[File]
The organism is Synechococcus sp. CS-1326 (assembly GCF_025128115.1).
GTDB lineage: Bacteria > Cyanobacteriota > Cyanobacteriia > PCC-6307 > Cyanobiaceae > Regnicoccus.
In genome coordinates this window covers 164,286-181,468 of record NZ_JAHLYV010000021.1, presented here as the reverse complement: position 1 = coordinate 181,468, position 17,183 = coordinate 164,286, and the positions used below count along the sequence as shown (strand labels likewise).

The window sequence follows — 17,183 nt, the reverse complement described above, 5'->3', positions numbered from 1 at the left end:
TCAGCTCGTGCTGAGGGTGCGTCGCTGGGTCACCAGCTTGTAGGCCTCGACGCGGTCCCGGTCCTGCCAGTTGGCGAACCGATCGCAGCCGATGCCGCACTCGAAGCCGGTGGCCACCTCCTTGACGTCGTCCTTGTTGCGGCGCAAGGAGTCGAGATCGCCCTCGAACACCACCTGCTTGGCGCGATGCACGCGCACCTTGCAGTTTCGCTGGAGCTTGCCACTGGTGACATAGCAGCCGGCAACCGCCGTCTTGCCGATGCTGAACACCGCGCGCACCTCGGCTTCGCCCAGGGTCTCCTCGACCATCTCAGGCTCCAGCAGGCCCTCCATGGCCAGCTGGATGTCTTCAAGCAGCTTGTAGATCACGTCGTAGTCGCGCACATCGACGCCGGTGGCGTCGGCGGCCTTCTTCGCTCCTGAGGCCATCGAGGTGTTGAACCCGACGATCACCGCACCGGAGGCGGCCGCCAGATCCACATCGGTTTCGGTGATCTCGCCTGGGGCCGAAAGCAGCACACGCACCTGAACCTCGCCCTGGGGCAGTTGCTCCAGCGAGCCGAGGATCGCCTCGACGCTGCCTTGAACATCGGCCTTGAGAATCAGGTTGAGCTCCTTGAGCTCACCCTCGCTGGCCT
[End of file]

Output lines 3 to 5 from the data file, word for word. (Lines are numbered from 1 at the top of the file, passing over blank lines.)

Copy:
In genome coordinates this window covers 164,286-181,468 of record NZ_JAHLYV010000021.1, presented here as the reverse complement: position 1 = coordinate 181,468, position 17,183 = coordinate 164,286, and the positions used below count along the sequence as shown (strand labels likewise).

The window sequence follows — 17,183 nt, the reverse complement described above, 5'->3', positions numbered from 1 at the left end:
TCAGCTCGTGCTGAGGGTGCGTCGCTGGGTCACCAGCTTGTAGGCCTCGACGCGGTCCCGGTCCTGCCAGTTGGCGAACCGATCGCAGCCGATGCCGCACTCGAAGCCGGTGGCCACCTCCTTGACGTCGTCCTTGTTGCGGCGCAAGGAGTCGAGATCGCCCTCGAACACCACCTGCTTGGCGCGATGCACGCGCACCTTGCAGTTTCGCTGGAGCTTGCCACTGGTGACATAGCAGCCGGCAACCGCCGTCTTGCCGATGCTGAACACCGCGCGCACCTCGGCTTCGCCCAGGGTCTCCTCGACCATCTCAGGCTCCAGCAGGCCCTCCATGGCCAGCTGGATGTCTTCAAGCAGCTTGTAGATCACGTCGTAGTCGCGCACATCGACGCCGGTGGCGTCGGCGGCCTTCTTCGCTCCTGAGGCCATCGAGGTGTTGAACCCGACGATCACCGCACCGGAGGCGGCCGCCAGATCCACATCGGTTTCGGTGATCTCGCCTGGGGCCGAAAGCAGCACACGCACCTGAACCTCGCCCTGGGGCAGTTGCTCCAGCGAGCCGAGGATCGCCTCGACGCTGCCTTGAACATCGGCCTTGAGAATCAGGTTGAGCTCCTTGAGCTCACCCTCGCTGGCCT